Macon-Bibb County demolishes the same homeless encampment for the second time since June
LISTEN: As before, the city brought heavy machinery to clear the empty lot owned by the Macon-Bibb County Urban Development Authority. GPB's Grant Blankenship reports.
Residents of a tent encampment near downtown Macon have been displaced by the city for the second time in three months.
Like it did in June, the city brought heavy machinery to clear the empty lot owned by the Macon-Bibb County Urban Development Authority at the corner of Spring Street and Riverside Drive.
And just as in June, city spokesperson Chris Floore said public health was what brought city workers to the lot.
“So we once again sent services down several days ago to make sure people knew where there was a safe place to go, where they could get the services that were needed, as well as opportunities to find jobs and housing,” Floore said.
Residents said that outreach began four days prior to the city workers’ arrival. In June, there were weeks of outreach from the nonprofit shelters at the Salvation Army and the Brookdale Resource Center before demolition began.
Most residents simply moved to another camp along the Ocmulgee River in June. During a break from stuffing her belongings into a shopping cart, Michelle Jackson said that’s what she will do again.
“I'm gonna go find another location," Jackson said. "I mean, I ain't got no choice."
Across the gas station parking lot, Tonithia Fernandez was trying to pack up her things while also corralling her two cats. She said "No thanks" to a shelter, too.
“I'm still not going to go to a shelter because it's like prison to me,” Fernandez said. “I did seven years so I don't like to be closed in.”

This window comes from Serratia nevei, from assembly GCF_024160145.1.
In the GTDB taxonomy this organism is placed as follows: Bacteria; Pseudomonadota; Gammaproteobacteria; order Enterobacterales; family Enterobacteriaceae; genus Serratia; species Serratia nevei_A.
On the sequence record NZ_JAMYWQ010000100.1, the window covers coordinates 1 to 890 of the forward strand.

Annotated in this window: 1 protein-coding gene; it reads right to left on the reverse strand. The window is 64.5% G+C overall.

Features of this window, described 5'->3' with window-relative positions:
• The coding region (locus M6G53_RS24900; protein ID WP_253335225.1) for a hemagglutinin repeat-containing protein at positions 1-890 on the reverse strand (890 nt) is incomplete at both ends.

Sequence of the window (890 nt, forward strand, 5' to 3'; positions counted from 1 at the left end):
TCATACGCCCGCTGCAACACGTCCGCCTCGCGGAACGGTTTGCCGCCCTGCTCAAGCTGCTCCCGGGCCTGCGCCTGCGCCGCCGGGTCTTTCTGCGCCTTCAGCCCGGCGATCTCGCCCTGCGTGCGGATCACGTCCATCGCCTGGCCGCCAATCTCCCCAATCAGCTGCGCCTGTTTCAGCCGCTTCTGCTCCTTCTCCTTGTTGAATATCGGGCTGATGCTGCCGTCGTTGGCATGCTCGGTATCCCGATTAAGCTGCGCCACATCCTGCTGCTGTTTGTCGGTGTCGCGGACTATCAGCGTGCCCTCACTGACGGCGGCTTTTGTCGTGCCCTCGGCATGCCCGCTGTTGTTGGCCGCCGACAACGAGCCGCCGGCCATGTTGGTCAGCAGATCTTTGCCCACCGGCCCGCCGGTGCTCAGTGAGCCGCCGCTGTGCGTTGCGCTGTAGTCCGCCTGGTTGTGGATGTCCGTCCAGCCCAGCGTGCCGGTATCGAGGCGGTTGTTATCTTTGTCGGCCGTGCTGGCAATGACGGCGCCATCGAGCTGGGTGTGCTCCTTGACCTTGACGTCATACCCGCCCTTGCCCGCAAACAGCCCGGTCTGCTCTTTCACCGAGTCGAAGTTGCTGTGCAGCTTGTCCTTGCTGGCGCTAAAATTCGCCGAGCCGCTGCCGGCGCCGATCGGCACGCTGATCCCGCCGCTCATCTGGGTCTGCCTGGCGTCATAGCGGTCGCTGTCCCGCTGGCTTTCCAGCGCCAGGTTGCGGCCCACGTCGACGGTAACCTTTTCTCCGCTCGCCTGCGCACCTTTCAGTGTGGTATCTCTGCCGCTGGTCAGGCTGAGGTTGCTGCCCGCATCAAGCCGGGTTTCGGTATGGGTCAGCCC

Michelle Jackson said her disinterest in shelter living stems in part from her efforts to live with mental illness. She takes medication for bipolar disorder and schizophrenia.
“You can't force us to stay inside of a shelter if we don't want to,” she said. “That won't help because it's, like, the only thing they can do is put me inside a mental institution. That's just like taking my rights away from me.”
In a July conversation with the Macon Newsroom, Macon Mayor Lester Miller acknowledged the struggle to get help to people like Jackson and Fernandez.
“We made the assistance, we offered help," Miller said. "We can’t force anyone.”
He went on to say he might be looking for ways around the stalemate.
“House Bill 1013 will give us some options,” Miller said, referring to the just-passed Georgia Mental Health Parity Act. “And some options may have to be involuntary actions to ensure someone is not hurting themselves.”
The health parity act includes a somewhat lowered bar for law enforcement officers to forcibly commit people to psychiatric institutions.
Macon-Bibb spokesperson Chris Floore said the city will again extend the offer of shelter space and social services as it deals with the other homeless encampments along the downtown river corridor.